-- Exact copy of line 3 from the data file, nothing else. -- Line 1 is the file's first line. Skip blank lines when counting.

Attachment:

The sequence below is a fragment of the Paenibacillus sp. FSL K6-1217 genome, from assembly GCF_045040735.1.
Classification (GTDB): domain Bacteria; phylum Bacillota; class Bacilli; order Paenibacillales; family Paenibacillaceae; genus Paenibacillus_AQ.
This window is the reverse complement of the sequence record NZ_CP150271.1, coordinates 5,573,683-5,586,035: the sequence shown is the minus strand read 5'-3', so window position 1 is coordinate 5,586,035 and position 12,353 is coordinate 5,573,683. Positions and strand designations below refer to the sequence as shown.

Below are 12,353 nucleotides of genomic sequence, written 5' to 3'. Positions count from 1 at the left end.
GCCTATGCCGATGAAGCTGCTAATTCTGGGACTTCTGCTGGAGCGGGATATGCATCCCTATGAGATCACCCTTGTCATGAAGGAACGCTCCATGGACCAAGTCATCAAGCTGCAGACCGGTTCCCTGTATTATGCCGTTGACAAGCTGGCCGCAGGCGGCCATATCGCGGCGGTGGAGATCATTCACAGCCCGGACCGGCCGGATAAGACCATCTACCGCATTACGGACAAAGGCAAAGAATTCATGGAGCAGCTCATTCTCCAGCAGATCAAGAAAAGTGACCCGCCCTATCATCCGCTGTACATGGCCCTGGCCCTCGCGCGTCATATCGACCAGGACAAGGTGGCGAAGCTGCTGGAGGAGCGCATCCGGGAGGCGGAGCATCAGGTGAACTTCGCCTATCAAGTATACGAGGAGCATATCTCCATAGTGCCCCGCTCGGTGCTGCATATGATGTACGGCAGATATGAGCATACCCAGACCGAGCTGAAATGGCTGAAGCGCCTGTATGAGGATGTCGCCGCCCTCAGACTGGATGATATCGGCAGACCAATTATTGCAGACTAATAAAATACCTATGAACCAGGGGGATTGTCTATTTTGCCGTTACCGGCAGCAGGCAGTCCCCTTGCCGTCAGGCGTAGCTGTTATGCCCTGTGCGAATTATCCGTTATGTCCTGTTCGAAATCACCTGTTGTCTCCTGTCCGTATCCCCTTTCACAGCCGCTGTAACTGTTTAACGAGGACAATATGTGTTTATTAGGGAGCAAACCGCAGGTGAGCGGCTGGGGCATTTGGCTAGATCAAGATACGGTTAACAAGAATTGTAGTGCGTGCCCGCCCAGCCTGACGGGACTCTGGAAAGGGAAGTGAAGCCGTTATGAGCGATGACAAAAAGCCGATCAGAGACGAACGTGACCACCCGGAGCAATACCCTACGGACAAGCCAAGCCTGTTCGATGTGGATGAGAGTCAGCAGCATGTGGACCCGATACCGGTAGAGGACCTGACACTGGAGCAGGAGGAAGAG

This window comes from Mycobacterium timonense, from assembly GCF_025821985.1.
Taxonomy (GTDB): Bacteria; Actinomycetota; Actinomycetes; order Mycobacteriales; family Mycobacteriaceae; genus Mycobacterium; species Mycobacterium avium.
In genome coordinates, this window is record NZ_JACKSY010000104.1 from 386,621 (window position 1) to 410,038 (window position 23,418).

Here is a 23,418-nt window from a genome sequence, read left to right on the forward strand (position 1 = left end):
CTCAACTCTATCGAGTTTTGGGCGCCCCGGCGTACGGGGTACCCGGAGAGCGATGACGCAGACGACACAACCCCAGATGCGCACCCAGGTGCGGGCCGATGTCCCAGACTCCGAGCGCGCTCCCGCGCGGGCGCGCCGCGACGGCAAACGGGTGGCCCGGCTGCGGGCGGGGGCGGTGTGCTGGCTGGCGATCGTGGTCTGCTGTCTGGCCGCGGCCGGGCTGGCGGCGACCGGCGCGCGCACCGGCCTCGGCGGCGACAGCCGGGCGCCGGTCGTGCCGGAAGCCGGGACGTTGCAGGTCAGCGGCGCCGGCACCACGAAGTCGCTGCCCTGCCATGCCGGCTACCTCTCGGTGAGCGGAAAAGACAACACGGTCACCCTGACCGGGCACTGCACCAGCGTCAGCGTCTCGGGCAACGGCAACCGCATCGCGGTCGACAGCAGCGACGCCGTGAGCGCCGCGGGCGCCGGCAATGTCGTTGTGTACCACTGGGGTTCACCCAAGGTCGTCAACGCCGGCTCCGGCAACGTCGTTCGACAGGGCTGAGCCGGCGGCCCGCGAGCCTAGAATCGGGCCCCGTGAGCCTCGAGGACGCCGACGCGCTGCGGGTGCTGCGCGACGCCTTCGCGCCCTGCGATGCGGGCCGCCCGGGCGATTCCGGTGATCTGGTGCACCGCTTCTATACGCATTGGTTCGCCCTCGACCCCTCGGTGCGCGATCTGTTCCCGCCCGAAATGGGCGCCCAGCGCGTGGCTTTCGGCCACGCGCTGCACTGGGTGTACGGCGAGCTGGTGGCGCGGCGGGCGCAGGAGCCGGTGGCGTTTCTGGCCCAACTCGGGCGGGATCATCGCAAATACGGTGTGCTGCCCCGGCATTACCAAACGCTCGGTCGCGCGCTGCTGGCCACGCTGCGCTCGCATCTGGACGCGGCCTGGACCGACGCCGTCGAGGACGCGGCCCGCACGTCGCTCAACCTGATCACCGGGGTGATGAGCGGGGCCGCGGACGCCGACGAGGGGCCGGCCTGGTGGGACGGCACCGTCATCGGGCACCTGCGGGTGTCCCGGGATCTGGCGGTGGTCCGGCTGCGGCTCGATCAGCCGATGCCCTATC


This window is the reverse complement of the sequence record NZ_CP150271.1, coordinates 5,573,683-5,586,035: the sequence shown is the minus strand read 5'-3', so window position 1 is coordinate 5,586,035 and position 12,353 is coordinate 5,573,683. Positions and strand designations below refer to the sequence as shown.